Fair warning to U.S. citizens planing international travel in 2018: The exchange rate might pick your pocket this year.
Early last year, spurred on by Federal Reserve rate increases, the value of the dollar rose to its highest level in 14 years. The dollar's strength faltered for much of 2017, as its value slid 9.5% against the euro and British pound.
Where the dollar was at near-parity with the euro at this time last year (.95 euro), it's since slid to about 83 euro. The .80 pounds that the dollar fetched in early 2017 have retreated a bit to .73 as Brexit's effects diminish.
Even some of the countries where you're getting the biggest deals on the exchange rate aren't offering as great a bargain as they once did. Neighboring Canada gives U.S. travelers an extra 25 cents for each dollar they bring over the border, but was offering $1.37 for every $1 bill as recently as May of last year. The Australian dollar is worth about 27 cents less than a U.S. dollar right now, but the U.S. version had a nearly 40-cent advantage roughly a year ago.
The 8 Swedish koruna the dollar is worth now is down from 9 last year. The 12.45 South African rand that go into each dollar is down from 14.4 in November. Even the Mexican peso, which typically lags behind the dollar, is down from 21.55 to 19 per dollar over the last year. Argentina's peso is one of the few exceptions to the rule, giving U.S. travelers 18.4 pesos per dollar to visit the barbecues and dance halls of Buenos Aires -- or well more than the 15 pesos offered per dollar in April.
The dollar's short-term woes shouldn't obscure the fact that it used to be much worse for globetrotting U.S. travelers. The British Pound may be worth $1.28 in the U.S. now, but it was worth $2 as recently as 2008. That gave U.S. travelers just 50 cents of value for each dollar they spent. That same year, the U.S. dollar was worth just 63 cents throughout the eurozone and was just about equal in value to the Canadian dollar.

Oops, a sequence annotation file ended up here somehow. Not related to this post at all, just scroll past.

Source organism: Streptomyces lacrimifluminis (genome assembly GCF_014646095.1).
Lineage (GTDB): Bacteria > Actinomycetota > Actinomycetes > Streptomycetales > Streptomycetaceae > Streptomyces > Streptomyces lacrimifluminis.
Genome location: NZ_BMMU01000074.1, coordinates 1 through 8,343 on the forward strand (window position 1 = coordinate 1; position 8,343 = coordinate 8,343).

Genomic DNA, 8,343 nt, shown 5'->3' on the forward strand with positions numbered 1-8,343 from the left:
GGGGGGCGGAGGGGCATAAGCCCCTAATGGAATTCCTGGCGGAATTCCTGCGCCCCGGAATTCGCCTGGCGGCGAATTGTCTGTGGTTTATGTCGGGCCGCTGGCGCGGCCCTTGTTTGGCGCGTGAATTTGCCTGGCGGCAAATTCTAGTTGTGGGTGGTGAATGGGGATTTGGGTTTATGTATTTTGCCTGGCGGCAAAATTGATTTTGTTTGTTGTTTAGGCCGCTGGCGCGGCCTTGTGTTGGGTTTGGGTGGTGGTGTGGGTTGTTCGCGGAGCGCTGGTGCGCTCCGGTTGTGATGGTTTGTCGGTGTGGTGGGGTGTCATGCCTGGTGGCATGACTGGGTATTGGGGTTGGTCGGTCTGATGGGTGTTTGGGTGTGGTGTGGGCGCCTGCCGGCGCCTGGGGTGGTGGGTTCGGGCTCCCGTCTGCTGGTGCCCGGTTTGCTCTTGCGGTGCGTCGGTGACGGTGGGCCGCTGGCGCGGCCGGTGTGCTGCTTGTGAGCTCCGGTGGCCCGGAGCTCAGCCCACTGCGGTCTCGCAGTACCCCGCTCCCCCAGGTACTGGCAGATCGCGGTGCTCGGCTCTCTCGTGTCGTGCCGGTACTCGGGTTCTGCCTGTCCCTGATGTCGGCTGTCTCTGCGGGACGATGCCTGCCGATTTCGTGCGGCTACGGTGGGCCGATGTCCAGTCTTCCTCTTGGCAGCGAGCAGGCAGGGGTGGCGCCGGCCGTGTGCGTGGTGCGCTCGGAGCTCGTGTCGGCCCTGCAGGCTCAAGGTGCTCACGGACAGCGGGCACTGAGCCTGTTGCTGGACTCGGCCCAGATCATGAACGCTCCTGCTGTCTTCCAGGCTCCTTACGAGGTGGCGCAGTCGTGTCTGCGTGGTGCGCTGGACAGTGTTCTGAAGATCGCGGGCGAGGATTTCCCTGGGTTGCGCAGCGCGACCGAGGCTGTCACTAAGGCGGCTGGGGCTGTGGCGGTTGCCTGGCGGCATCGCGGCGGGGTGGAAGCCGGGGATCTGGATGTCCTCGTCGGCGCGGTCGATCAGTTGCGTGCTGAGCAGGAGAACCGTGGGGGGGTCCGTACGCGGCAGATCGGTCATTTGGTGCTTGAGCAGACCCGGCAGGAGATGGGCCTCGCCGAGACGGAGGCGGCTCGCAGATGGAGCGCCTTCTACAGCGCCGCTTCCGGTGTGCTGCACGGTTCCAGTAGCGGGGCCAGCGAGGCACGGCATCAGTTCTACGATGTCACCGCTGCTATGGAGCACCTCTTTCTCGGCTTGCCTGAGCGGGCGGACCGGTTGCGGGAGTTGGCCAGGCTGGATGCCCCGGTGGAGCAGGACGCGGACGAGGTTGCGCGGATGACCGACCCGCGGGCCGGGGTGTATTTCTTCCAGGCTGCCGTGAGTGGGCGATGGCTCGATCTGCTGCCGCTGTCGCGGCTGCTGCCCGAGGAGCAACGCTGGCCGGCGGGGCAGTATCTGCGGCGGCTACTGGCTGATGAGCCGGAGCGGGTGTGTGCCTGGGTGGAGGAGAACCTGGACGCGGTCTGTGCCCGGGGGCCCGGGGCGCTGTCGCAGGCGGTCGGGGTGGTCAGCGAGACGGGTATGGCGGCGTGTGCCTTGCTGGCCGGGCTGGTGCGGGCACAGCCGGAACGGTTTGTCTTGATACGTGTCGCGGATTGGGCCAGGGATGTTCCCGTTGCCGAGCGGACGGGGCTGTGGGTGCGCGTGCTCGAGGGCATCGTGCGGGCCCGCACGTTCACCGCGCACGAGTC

Even a somewhat weakened dollar today goes farther than what U.S. travelers were carrying around a decade ago, though it still isn't easy to get its full value abroad. Ed Perkins, airline and credit card expert for TripAdvisor-owned (TRIP) travel site SmarterTravel, notes that exchange desks at airports in England will still exchange 500 pounds for just 439 euros. That same exchange at a bank would've given a traveler 542.5 euros, while a no-fee ATM would produce at least 537 euros.
Perkins notes that exchange firms and automated teller machines placed in airports by those firms will take a 15% to 19% cut from each transaction and should be avoided at all costs.
"Even if you have no local currency on arrival, use a credit card to get into town or find an ATM operated by a legitimate bank," he says.
Rick Seaney, chief executive of travel advice and pricing site FareCompare.com, calls the weeks between New Year's Day and Valentine's Day the travel season's "dark weeks." People who haven't managed to accrue enough vacation days early in the year or who are wiped out by holiday travel are steering clear of the airports, leaving a lot of empty seats and great fares in their absence.
January, especially, is where things get really interesting and really cheap. Roughly 62.6 million passengers took trips aboard U.S. airlines last January, according to the Department of Transportation's Bureau of Transportation Statistics. That's up almost 2 million passengers from January 2016, but still well below the 66.9 million passengers who caught holiday flights a month earlier in December and not close to the 79.8 million who fly during peak season in July. The only month when folks travel less is February, with a scant 58.3 million passengers putting up with foul weather and delays during the month.
The folks at travel site Hopper have been charting average airfares throughout the season and, despite dark weeks in early December, average airfare in the U.S. still hovered between $220 and $230. January is where the holiday travel price hikes comes to an end.
"The good news is that the best flight prices of the year are right around the corner," says Hopper data scientist Patrick Surry.
This bodes well for the international traveler.
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